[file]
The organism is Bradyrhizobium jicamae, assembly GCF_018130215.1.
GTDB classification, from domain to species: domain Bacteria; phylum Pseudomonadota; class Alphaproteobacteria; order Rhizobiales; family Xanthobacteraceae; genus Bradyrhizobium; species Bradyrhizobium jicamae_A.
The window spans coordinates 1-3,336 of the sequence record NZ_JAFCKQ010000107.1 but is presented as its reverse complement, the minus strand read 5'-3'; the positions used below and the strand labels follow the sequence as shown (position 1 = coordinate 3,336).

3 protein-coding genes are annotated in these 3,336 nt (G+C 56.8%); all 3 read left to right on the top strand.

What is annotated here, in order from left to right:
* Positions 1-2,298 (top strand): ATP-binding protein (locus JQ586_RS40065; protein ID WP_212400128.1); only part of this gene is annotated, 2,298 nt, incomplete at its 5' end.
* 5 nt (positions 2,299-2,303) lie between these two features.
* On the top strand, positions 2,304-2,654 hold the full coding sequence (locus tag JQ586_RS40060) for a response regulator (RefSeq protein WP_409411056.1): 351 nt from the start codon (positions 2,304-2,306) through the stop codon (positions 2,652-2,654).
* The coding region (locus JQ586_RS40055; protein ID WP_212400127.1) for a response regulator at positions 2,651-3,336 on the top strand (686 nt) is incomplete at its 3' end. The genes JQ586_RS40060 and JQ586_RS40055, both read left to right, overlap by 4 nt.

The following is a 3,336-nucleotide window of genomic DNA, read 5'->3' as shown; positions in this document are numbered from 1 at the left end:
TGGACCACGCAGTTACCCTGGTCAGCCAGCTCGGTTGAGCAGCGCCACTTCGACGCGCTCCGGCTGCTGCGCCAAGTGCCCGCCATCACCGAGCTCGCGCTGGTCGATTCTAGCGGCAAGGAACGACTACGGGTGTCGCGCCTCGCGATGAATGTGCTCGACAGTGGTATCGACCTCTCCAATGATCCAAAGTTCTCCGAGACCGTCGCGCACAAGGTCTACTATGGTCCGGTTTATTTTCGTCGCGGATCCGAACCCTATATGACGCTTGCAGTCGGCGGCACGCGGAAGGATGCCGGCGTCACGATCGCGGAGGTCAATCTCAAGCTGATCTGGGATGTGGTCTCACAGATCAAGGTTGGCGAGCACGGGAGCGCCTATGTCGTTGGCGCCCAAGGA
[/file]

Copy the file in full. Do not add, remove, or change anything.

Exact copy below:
The organism is Bradyrhizobium jicamae, assembly GCF_018130215.1.
GTDB classification, from domain to species: domain Bacteria; phylum Pseudomonadota; class Alphaproteobacteria; order Rhizobiales; family Xanthobacteraceae; genus Bradyrhizobium; species Bradyrhizobium jicamae_A.
The window spans coordinates 1-3,336 of the sequence record NZ_JAFCKQ010000107.1 but is presented as its reverse complement, the minus strand read 5'-3'; the positions used below and the strand labels follow the sequence as shown (position 1 = coordinate 3,336).

3 protein-coding genes are annotated in these 3,336 nt (G+C 56.8%); all 3 read left to right on the top strand.

What is annotated here, in order from left to right:
* Positions 1-2,298 (top strand): ATP-binding protein (locus JQ586_RS40065; protein ID WP_212400128.1); only part of this gene is annotated, 2,298 nt, incomplete at its 5' end.
* 5 nt (positions 2,299-2,303) lie between these two features.
* On the top strand, positions 2,304-2,654 hold the full coding sequence (locus tag JQ586_RS40060) for a response regulator (RefSeq protein WP_409411056.1): 351 nt from the start codon (positions 2,304-2,306) through the stop codon (positions 2,652-2,654).
* The coding region (locus JQ586_RS40055; protein ID WP_212400127.1) for a response regulator at positions 2,651-3,336 on the top strand (686 nt) is incomplete at its 3' end. The genes JQ586_RS40060 and JQ586_RS40055, both read left to right, overlap by 4 nt.

The following is a 3,336-nucleotide window of genomic DNA, read 5'->3' as shown; positions in this document are numbered from 1 at the left end:
TGGACCACGCAGTTACCCTGGTCAGCCAGCTCGGTTGAGCAGCGCCACTTCGACGCGCTCCGGCTGCTGCGCCAAGTGCCCGCCATCACCGAGCTCGCGCTGGTCGATTCTAGCGGCAAGGAACGACTACGGGTGTCGCGCCTCGCGATGAATGTGCTCGACAGTGGTATCGACCTCTCCAATGATCCAAAGTTCTCCGAGACCGTCGCGCACAAGGTCTACTATGGTCCGGTTTATTTTCGTCGCGGATCCGAACCCTATATGACGCTTGCAGTCGGCGGCACGCGGAAGGATGCCGGCGTCACGATCGCGGAGGTCAATCTCAAGCTGATCTGGGATGTGGTCTCACAGATCAAGGTTGGCGAGCACGGGAGCGCCTATGTCGTTGGCGCCCAAGGA